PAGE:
It’s not much consolation, is it?

And we’ll be dealing with it again soon as we move toward war with China. “It could have been worse,” people will say. “We could be at war with Russia right now.”

In my focus on Hillary’s transparent attempts to ignite a war with Russia (attempts that live on in John McCain and other congressional vulture hawks), I missed most of Trump’s intentions of starting one with China. 2016, evidently, was the year we chose between war with Russia and war with China.

All because people settled for someone who wasn’t as bad as Hillary.

Not me, of course. I voted for McAfee.

We Can Heal the Divide. Here’s How.

Right now, there is a lot of strife and agony among liberal Americans, ranging from a bit of sadness to full-blown hysteria, with some convinced that death camps are inevitable. There are riots in the streets of Oakland, as people react emotionally and violently to not getting their way. There are widespread protests of the election result, with it being a literal case of the losers losing but wanting to win anyway. Imagine if America played a baseball game and the National League Liberal team lost the World Series to the American League Conservative team, and then the Liberal team started rioting because they wanted to win.

Yeah. That’s what is happening right now.

I’m not happy about it.

“But you’re an anarchist! This is anarchy!”

No, it’s not. This is violence, and violence is mutually exclusive with anarchy. Scroll up and look at the tagline for the site. Peace, love, and liberty. Those word choices are not accidental; they are all tied together. I would even say that it’s as redundant as White Anglo-Saxon Protestant. Peace is love is liberty is peace. There is no room within the mantra of liberty for violence and destruction of property except, as I said earlier, as retaliation to clear and provable injury.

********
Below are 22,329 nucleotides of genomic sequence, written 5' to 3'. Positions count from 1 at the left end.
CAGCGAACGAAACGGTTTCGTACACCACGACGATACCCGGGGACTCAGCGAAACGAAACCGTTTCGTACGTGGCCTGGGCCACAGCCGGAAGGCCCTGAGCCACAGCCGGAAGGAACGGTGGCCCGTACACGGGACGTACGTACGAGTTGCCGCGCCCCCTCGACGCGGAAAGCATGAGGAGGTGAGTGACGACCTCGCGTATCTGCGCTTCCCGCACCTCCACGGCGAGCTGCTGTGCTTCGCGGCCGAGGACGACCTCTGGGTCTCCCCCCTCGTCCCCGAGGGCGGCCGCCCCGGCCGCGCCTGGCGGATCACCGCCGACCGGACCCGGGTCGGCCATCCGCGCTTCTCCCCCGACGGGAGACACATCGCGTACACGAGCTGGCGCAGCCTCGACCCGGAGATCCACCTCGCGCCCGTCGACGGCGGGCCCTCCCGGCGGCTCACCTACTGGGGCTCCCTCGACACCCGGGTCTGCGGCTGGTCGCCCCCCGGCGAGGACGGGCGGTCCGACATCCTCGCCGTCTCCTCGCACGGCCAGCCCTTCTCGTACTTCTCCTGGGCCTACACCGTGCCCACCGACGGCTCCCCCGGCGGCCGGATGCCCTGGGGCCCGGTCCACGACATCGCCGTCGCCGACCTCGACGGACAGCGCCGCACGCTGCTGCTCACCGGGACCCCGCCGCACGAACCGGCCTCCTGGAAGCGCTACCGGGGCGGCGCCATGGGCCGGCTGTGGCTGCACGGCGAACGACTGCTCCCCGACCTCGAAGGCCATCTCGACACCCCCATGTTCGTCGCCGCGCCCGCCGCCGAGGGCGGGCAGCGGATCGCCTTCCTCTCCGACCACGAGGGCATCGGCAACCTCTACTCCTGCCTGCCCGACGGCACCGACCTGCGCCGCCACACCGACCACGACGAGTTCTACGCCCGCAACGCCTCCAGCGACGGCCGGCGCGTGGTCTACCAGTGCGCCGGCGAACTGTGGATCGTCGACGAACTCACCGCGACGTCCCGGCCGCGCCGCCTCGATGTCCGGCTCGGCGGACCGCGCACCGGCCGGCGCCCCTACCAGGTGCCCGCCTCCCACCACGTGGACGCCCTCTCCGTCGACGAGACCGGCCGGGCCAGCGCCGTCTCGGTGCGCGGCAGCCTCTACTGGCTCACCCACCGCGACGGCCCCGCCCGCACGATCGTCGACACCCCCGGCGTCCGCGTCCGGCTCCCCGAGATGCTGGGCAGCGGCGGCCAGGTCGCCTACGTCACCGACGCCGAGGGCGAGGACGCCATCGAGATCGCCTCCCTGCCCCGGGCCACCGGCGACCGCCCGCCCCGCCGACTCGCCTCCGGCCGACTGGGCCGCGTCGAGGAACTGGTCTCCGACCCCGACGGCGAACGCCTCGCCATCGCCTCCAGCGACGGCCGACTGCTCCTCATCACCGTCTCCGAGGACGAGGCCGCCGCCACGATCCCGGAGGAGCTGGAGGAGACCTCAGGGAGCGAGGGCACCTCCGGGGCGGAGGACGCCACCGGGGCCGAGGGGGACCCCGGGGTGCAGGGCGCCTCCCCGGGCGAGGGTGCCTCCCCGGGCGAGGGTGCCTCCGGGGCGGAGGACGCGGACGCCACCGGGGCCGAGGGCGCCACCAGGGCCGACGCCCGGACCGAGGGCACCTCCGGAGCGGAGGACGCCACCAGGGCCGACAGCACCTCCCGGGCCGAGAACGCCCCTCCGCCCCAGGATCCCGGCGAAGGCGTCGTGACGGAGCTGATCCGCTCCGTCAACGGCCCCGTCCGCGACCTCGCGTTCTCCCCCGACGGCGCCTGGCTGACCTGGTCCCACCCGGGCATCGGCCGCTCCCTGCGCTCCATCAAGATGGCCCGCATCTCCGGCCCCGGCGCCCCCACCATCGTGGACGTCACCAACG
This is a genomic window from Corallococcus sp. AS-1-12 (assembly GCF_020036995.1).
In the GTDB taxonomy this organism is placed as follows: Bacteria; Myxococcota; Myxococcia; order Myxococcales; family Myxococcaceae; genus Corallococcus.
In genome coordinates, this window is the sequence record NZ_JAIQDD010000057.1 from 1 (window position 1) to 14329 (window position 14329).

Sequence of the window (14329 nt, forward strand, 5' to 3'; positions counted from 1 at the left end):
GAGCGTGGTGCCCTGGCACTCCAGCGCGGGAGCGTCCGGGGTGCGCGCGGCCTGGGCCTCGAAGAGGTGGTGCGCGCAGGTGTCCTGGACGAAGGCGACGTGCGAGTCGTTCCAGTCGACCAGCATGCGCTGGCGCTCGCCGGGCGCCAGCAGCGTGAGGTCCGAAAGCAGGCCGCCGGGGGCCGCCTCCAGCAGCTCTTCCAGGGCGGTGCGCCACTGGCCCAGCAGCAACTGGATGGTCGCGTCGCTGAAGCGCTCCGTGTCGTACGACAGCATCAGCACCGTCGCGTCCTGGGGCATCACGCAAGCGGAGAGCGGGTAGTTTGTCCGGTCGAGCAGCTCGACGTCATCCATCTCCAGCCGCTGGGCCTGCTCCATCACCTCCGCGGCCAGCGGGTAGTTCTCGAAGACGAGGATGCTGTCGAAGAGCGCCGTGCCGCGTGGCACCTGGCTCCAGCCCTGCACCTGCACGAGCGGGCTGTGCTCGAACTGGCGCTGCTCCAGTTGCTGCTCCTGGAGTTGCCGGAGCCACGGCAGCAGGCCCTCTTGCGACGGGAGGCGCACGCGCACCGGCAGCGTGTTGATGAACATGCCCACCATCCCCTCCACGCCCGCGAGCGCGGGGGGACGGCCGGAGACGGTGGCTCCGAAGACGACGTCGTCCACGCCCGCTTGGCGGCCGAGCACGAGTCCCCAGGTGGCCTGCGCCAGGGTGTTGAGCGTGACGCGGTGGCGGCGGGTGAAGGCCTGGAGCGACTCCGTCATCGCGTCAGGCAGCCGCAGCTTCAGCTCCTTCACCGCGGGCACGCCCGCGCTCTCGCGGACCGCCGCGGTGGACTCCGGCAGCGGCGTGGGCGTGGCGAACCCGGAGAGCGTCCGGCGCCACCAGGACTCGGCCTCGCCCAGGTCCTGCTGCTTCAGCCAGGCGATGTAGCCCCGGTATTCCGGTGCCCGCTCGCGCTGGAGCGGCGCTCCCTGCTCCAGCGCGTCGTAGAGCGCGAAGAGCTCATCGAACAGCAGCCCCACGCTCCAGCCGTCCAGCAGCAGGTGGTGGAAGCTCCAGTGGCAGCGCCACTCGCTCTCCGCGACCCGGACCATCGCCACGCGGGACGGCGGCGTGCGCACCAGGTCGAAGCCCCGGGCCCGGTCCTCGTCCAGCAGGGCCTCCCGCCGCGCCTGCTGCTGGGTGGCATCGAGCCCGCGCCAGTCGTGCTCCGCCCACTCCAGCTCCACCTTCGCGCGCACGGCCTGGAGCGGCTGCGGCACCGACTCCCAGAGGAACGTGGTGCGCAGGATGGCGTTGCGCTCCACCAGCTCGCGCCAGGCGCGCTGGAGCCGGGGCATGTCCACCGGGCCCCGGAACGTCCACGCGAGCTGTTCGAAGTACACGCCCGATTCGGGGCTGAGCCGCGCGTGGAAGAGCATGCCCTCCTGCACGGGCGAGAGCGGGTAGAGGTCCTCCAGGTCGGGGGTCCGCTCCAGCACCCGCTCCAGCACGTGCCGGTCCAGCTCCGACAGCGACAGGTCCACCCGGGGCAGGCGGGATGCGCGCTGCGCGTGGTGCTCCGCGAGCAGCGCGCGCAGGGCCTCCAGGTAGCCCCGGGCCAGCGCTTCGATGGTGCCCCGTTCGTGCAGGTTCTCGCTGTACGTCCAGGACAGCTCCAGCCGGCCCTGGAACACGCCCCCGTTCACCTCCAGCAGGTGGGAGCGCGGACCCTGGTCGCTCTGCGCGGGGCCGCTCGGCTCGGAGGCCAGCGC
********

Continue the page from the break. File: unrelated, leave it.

Conservatives are happy and are gloating, ringing their hands and thinking about all the wonderful things they are going to do to liberals now that they are back in power. This is the realization that motivated me to write myself the letter this morning–it’s foolish to expect that conservatives genuinely want to meet liberals in the middle. Some do, yes, and some liberals want to meet in the middle. But more fall closer to the straw man than fall away from it. However, it is also true–Trump has shown nothing but willingness to meet in the middle and, in social areas, that’s a good thing. He has explicitly extended the hand of peace to liberals, notably the LGBTQ community.

I’ve talked about this before. Things changed in Orlando. I’ve since removed my video on the subject, because it was too heartbreaking to leave up. Following Orlando, conservatives across the country–including some of the most homophobic people I’ve ever known, like my father–extended the olive branch to the LGBTQ community, saying, “You’re one of us. This was an attack against us all, and we’re going to stand beside you.”

Petulantly, the LGBTQ community retorted, “No, this was an attack on only us, because we’re LGBTQ! It was homophobia! You’re just as bad!”

The chance for healing was right there, and I wept as we drove past it without even acknowledging it.

Conservatives, however, led by Trump, are, continuing to extend the hand of friendship. All liberals have to do is take it.

handshake1_3219777kWhat I’m finding most remarkable right now is that it genuinely does seem like Trump is going to try to unite the country. When Trump said that he will ensure the safety and protection of LGBTQ citizens, the crowd–conservatives, of course–cheered for him. My eyes water just thinking about it. It’s here, the moment is here. It’s right freaking in front of us. All we have to do is accept the hand of peace.

Liberals